Next, I installed the Evernote web clipper for Chrome, which allows me to clip any page, selection of a page, or image directly into Evernote. I also signed up for an Evernote premium account. This give me a personal Evernote email address – anything I send to it goes straight into Evernote. You can specify the target notebook and tags on the subject line as well. Finally, I installed the Evernote application on my Mac, my home and work PCs, my iPad and iPhone.
So that was me, all set up with Evernote. I then began the slow process of moving all of my paper archives into it. For scanning, I use JotNot Pro on my iPhone. It creates multi page PDFs from photos. A premium Evernote account OCRs these documents, thus making them searchable by text.
Cards and drawings from the kids, old letters from my Mum, gift tags from presents that I wanted to keep – all of this went into Evernote. I didn’t necessarily throw away all of these things, but it was comforting to have a permanent backup.
I also saved dozens of photographs that I liked. I’m an amateur photographer, and I now have several notebooks full of inspirational shots. They’re all tagged neatly and easy to find using Evernote’s powerful search.
Every time I receive a letter, I deal with it immediately. If it’s junk, I shred it. If I need to keep it, I scan it and then shred it. It’s then available wherever I am should I need to reference it.
I soon became an Evernote junkie. I clipped everything, scanned everything, I used it for my diary, for work, for my todo list. I begin using Evernote Food to keep track of memorable meals (yes, I’m one of those people!) I’ve moved beyond JotNot and I’m planning to get a Doxie One, to make things easier to scan when I receive them.
Although Steve Jobs famously told the world that nobody needs a stylus, I do. I use one to take notes at home and at work, and those notebooks are regularly archived to Evernote. My note-taking app of choice is GoodNotes, but some people swear by others. I tried about ten before settling on that as my favourite. Your mileage may vary.
NOT THERE YET
I’m still not completely paperless. Two small dusty filing boxes remain, filled with paper archives. I plan to deal with them both when I get the Doxie.
I was genuinely surprised at the announcement of Microsoft’s Surface. it had been rumoured for months but I assumed it would be another swivel-screen laptop with a stylus. The real surprise was that Microsoft have made something that looks nice, well-designed and, most importantly of all, desirable.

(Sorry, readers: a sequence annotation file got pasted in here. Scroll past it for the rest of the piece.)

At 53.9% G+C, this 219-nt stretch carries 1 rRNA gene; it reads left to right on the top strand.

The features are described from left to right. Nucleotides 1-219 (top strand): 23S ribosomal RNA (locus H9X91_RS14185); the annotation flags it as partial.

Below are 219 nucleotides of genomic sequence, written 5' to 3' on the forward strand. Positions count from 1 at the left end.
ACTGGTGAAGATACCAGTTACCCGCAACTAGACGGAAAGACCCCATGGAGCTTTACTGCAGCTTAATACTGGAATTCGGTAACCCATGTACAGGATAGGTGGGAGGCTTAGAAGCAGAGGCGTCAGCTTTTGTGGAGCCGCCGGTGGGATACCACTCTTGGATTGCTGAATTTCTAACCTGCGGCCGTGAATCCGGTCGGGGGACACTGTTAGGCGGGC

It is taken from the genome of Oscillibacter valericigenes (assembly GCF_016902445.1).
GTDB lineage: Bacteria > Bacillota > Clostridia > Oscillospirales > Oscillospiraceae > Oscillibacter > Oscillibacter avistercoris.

Would the Surface have surfaced if the iPad had never been released? Probably not, but that doesn’t automatically make it an iPad clone. Yes, the form factor is more or less the same. Yes, the covers come in a variety of bright colours. But it’s not a pure clone.
The built in keyboard is a work of genius. I love my iPad keyboard, and I don’t mind writing for reasonable periods of time on it, but it’s not as comfortable or as quick as a real keyboard. I’ve got the Bluetooth Apple keyboard but I never use it. Why? Because its another thing to carry. I’ve got to get it out and connect it and I can’t be bothered. Both of my iPads (yes, I’m greedy) have a flip-style cover.
Having a built in keyboard would be great. There are two advantages to having an offscreen keyboard for your tablet. One is that it’s easier to type on but the other, more important, advantage is that the entire screen is available for whatever it is you’re writing. I’m writing this on my iPad now, on my knee on the sofa. The Bluetooth keyboard isn’t practical in this situation, and only time will tell whether the Surface’s keyboard will be either. If so, then Microsoft are onto a winner.
Windows 8 – what a mess. Sorry Microsoft, but there it is. I run it on my primary laptop at home and I spent all my time at the desktop. Every time I press the Windows key and see the Metro home screen, I wonder what it’s doing there. It looks like two operating systems forced together – which is exactly what it is.
The Surface comes in two versions. One runs Windows RT, which is a cut-down version of Windows 8 that only runs Metro apps. Normal Windows applications won’t work. This isn’t a problem in itself because Office, Internet Explorer and other apps are all available. This should have been the only Surface version available. However, there’s another one, which runs full Windows 8 and is basically a laptop with the Surface form factor. These are two completely separate machines. It’s like having an iPad with a full Mac desktop. Nobody needs it.
If you’re buying an iPad, the choice is simple. Do you want to use the
Internet while you’re out and about? Then buy the 3G version. If not, get the wifi only. Other than that, you only need to decide if you want a full size iPad or a mini, choose your capacity and colour. That’s it.
Buying a Surface is a whole different issue. Microsoft has created a division between the two versions that is going to be difficult to explain to the non-technical audience that they are hoping to attract.
Apple has two OSes. iOS for mobile devices and OS X for Macs. iOS is simpler, but it gets the job done. Microsoft also have two OSes, but they’ve melded them together in a mash-up too far. They should have been braver, and released the Metro UI as a brand new OS for their tablets and phones. It’s got Office, it’s got a browser, it’s got email. Most people don’t want anything else.